Perhaps the vacuously loud micro-nationalist critic who presumed to cavalierly impugn the pan-Africanist credentials of the Doyen of Gold Coast and Ghanaian politics had better be referred to the famous Egyptian Epic Drama, in which the immortalized President Julius Nyerere, of Tanzania, ripped his prepared speech apart and mordantly lit into Africa's so-called Man-of-Destiny in Cairo, during the teething days of the erstwhile Organization of African Unity (OAU).
For those of our readers who may not be aware of the foregoing landmark event, it had to squarely do with Mr. Nyerere's unmistakable recognition of Mr. Nkrumah's overweening ambition to assume the neo-Garveyite mantle of Emperor of a United States of New Africa. President Nyerere readily saw through the shameless transparency of Nkrumah's bid to upstage his executive peers and promptly put the Nkroful native in his place.
But what is even more significant about Egypt's Epic Drama is Mr. Nyerere's blunt, albeit salutary, enlightenment of the African Show Boy to the fact of the ideal objective of Pan-Africanism being collective and integral to the Blydenian concept of the African Personality. In other words, for President Nyerere, no single African leader reserved the right to foist the collective Pan-Africanist agenda on another, while also mischievously and mendaciously pretending to have copyrighted the ideology of Pan-Africanism as his personal property.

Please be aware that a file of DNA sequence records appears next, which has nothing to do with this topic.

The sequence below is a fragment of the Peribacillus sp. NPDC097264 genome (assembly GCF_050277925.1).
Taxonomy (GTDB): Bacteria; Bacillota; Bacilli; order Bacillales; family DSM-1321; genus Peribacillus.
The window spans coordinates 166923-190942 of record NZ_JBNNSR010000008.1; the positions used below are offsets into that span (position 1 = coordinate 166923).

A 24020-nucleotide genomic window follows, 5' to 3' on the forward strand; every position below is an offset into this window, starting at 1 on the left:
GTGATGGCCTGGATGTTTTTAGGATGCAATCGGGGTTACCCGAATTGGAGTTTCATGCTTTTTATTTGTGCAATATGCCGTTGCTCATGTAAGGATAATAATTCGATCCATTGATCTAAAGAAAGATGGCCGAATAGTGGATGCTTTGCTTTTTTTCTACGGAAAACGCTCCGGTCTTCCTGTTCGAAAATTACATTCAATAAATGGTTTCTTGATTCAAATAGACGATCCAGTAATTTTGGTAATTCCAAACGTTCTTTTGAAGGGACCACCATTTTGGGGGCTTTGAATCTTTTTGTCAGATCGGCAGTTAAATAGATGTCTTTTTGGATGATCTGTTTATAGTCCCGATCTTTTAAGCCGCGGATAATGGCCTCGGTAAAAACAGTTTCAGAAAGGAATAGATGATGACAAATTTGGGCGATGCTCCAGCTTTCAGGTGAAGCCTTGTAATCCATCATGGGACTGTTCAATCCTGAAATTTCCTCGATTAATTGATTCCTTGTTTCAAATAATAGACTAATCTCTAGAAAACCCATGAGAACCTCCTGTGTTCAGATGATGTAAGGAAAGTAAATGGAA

What is also tragically embarrassing is the predictable fact of the fanatical Nkrumaists' flat refusal to recognize the grim fact of Nkrumah having probably remarkably retarded the Anti-Apartheid liberation struggle by electing to consort with white-ruled and racist South Africa as Ghana's largest trading partner on the African continent during the CPP's dictatorial tenure (see Kwame Arhin's The Life And Work of Kwame Nkrumah).
What is also epically unflattering to well-meaning Ghanaians is Nkrumah's benighted refusal to financially support Nelson Mandela's African National Congress (ANC) in the early 1960s, when the future Nobel Peace Prize Laureate visited Ghana, among several African countries, to solicit material assistance for the vigorous prosecution of the Anti-Apartheid liberation struggle. Nkrumah had recently been knighted as “Moscow's Most Obedient Servant” by being awarded the LENIN PRIZE. It was Dr. Danquah's tragic mistake in taking up Nkrumah's bait of a guest-invitation that firmly laid the groundwork for the Doyen's prison assassination by President Kwame Nkrumah! (See Inquest into Dr. Danquah's Death at the Nsawam Medium-Security Prison).
Back then, Nkrumah preferred to throw his neo-imperialist support behind Mr. Sobukwe's Pan-Africanist Movement (PAM). And not only did President Nkrumah adamantly refuse to grant audience to Mr. Mandela, he also rather arrogantly, ignorantly and self-righteously characterized the leaders of the ANC in much the same manner as the Show Boy envisaged the Danquah Tradition. Thus, it came as hardly any surprise that President Nkrumah and Ghana, the so-called Lodestar of Africa, did not make the “visionary” and heroic list of staunch supporters of the Anti-Apartheid movement in Mr. Mandela's maiden post-prison speech.
Ultimately, we can only speak to the foresighted genius of the immortalized Doyen of Gold Coast and Ghanaian politics. No doubt, Mr. Kwame Nkrumah has more than his fair share of fiery propagandists at his beck, even posthumously.
*Kwame Okoampa-Ahoofe, Jr., Ph.D., is Associate Professor of English, Journalism and Creative Writing at Nassau Community College of the State University of New York, Garden City. He is the author of 14 books, including “Romantic Explorations” (Atumpan Publications/lulu.com, 2008), his 11th and latest volume of poetry. E-mail: [email protected]